Colorado Rep. Lauren Boebert Criticized for Fundraising Email Sent Right After Boulder Mass Shooting
A controversial Colorado lawmaker and outspoken gun ownership advocate faced her latest backlash this week when her campaign sent a fundraising email about the gun violence debate soon after a mass shooting in her home state.
The email from Rep. Lauren Boebert's campaign reportedly appeared mere hours after the Boulder, Colorado, supermarket shooting that killed 10 people.
"I told Beto 'HELL NO' to taking our guns. Now we need to tell Joe Biden," the email's subject line read, according to a copy of the email shared by a reporter online.
The email was delivered about two hours after Boebert, 34, sent her thoughts and prayers for the victims in a tweet and the message arrived while police were still at the scene, confirming information.
There was no reply to PEOPLE's request for comment from Lauren Boebert for Congress, the group that sent the email on the conservative lawmaker's behalf.
Critics — including family members of gun violence victims — immediately expressed disappointment and frustration. Some said the fundraising email was distasteful.
"People like you are directly responsible for MY friends, MY family & MY community being put in harms way," one person wrote to Boebert, in response to her tweets Monday night.
Boebert wrote in one tweet that she was trying to "make sense of this senseless violence" after the shooting.
"As we continue to hear the news coming out of Boulder. I'm praying for the police, first responders, and those affected by this tragedy," she tweeted Monday afternoon. "May God be with us as we make sense of this senseless violence, and may we unify and not divide during this time."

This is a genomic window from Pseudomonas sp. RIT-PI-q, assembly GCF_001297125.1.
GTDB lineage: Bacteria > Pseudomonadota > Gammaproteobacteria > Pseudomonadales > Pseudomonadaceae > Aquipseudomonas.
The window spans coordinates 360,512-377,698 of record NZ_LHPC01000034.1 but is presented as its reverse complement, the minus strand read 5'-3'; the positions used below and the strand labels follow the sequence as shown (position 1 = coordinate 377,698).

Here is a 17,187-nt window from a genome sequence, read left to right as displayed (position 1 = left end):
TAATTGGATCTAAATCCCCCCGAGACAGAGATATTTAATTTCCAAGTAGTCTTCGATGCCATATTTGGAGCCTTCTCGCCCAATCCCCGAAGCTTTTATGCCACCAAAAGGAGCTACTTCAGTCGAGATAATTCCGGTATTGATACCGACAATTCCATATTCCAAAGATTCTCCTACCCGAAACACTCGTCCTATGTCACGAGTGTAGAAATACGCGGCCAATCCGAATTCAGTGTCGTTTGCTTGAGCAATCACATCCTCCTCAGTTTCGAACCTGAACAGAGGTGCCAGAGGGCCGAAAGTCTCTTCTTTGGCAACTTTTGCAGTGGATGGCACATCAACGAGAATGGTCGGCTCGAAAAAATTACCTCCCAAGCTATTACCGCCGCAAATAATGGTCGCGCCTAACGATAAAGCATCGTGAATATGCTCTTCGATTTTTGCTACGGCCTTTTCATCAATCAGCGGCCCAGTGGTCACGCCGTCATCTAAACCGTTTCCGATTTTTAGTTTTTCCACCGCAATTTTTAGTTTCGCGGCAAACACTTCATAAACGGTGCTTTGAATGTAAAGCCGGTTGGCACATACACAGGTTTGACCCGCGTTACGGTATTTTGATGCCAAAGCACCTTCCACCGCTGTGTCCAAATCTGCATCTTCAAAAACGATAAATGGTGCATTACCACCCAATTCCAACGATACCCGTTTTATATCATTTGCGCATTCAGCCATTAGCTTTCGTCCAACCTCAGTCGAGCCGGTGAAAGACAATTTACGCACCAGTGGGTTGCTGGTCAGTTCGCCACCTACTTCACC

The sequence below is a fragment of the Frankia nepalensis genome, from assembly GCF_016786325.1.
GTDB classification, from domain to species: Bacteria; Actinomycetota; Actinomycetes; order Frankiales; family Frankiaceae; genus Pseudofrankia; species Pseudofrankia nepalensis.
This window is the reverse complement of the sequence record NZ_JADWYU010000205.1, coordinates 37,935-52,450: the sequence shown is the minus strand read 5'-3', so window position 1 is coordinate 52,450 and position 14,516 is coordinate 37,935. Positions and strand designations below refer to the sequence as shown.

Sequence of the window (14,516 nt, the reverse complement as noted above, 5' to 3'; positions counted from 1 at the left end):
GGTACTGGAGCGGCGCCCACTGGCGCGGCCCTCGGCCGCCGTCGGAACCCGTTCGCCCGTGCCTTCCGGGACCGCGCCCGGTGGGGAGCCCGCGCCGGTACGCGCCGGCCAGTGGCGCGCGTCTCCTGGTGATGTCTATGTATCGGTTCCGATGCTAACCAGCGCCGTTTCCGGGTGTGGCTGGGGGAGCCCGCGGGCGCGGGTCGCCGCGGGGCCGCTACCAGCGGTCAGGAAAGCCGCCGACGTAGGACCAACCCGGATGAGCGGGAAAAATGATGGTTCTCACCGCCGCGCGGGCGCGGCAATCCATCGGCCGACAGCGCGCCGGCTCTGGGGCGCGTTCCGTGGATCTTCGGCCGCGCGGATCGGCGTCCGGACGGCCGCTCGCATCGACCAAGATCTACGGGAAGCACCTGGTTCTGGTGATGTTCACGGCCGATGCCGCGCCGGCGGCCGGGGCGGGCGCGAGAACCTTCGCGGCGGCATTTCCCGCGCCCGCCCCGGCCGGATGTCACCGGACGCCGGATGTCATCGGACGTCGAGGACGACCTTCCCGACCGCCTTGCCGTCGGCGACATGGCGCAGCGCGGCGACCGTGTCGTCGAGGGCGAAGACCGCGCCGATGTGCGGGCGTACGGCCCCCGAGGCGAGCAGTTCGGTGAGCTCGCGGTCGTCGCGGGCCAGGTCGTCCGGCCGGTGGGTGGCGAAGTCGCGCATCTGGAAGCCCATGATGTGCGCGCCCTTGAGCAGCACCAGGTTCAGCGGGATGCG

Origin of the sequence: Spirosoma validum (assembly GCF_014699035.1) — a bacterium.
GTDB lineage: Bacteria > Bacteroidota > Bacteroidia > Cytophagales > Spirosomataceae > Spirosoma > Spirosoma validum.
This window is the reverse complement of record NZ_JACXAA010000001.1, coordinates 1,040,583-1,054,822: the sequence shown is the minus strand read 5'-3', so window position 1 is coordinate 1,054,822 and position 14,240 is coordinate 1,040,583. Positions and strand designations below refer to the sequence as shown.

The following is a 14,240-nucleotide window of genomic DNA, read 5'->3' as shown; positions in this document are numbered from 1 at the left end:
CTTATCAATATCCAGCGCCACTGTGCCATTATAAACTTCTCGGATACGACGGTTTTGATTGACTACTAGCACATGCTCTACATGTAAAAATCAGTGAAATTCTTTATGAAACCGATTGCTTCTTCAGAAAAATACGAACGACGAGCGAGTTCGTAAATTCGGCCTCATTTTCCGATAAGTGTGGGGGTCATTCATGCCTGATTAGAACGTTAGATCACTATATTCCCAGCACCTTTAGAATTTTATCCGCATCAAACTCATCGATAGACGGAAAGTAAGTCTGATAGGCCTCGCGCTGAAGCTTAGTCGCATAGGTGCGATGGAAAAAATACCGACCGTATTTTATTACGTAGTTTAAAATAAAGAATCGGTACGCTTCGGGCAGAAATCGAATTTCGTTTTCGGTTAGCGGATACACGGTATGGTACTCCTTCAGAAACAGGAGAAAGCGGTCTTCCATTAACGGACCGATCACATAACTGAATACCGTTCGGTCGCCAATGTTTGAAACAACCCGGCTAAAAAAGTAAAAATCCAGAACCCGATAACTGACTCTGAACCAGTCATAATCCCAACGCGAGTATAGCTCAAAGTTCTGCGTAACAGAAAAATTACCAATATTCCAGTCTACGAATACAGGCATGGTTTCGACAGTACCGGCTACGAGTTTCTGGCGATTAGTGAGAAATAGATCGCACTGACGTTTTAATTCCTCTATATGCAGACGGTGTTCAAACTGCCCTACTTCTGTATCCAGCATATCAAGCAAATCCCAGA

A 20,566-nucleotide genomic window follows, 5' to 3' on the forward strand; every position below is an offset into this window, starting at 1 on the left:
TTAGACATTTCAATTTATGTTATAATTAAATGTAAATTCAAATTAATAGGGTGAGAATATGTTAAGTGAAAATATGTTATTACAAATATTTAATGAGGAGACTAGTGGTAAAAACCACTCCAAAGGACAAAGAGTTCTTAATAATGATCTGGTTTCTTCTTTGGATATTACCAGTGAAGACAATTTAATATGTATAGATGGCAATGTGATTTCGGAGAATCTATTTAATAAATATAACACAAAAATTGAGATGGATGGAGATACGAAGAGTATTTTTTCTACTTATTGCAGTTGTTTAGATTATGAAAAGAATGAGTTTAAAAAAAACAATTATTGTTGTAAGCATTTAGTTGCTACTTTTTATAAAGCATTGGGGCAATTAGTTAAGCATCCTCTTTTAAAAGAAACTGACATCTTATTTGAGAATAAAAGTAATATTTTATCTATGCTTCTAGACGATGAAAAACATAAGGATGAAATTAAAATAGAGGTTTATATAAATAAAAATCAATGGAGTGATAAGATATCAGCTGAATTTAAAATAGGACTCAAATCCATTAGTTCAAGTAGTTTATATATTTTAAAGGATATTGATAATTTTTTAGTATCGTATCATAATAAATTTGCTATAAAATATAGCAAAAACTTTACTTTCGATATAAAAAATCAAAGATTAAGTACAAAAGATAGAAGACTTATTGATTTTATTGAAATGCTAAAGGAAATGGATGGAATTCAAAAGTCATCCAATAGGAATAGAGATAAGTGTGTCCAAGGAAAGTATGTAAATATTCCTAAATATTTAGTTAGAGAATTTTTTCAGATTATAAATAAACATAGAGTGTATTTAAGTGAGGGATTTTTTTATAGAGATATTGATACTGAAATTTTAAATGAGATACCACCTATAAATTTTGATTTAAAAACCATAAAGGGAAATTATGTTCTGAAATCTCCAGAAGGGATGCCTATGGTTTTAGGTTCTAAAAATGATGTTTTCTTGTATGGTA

"Interesting that you of all people can't make sense of this," one user responded, sharing the message alongside a recent photo of Boebert sitting at her computer with a large rifle displayed on the wall behind her.
"Maybe sit this one out," another user told the restaurant owner-turned-lawmaker. Boebert accused her Democratic colleagues of trying to "advance a political agenda" in the wake of Monday's shooting.
"It should not be a partisan issue," President Joe Biden said Tuesday about efforts to pass gun reform, which has been consistently stymied by a divided Congress.
"It's an American issue," Biden said.
Boebert, who owns a gun-themed restaurant in Rifle, Colorado, was elected in November after a campaign that often saw her touting a fierce allegiance to Donald Trump, 74, and speaking out about the Second Amendment while proudly showing off a gun holstered to her body.
Boebert was criticized for speaking approvingly of the QAnon conspiracy theory in the past and continued raising eyebrows after she was sworn into Congress in early January.
Days after the deadly pro-Trump riot at the U.S. Capitol, Boebert and some other GOP politicians like fellow freshman Rep. Marjorie Taylor Greene wondered whether lawmakers should be able to carry guns in the building.
Her and others' refusal to abide by the security measures led one fellow GOP lawmaker to stop and apologize to Capitol Police on their behalf: "I am sorry some of my colleagues are being a-------," Rep. Peter Meijer reportedly said.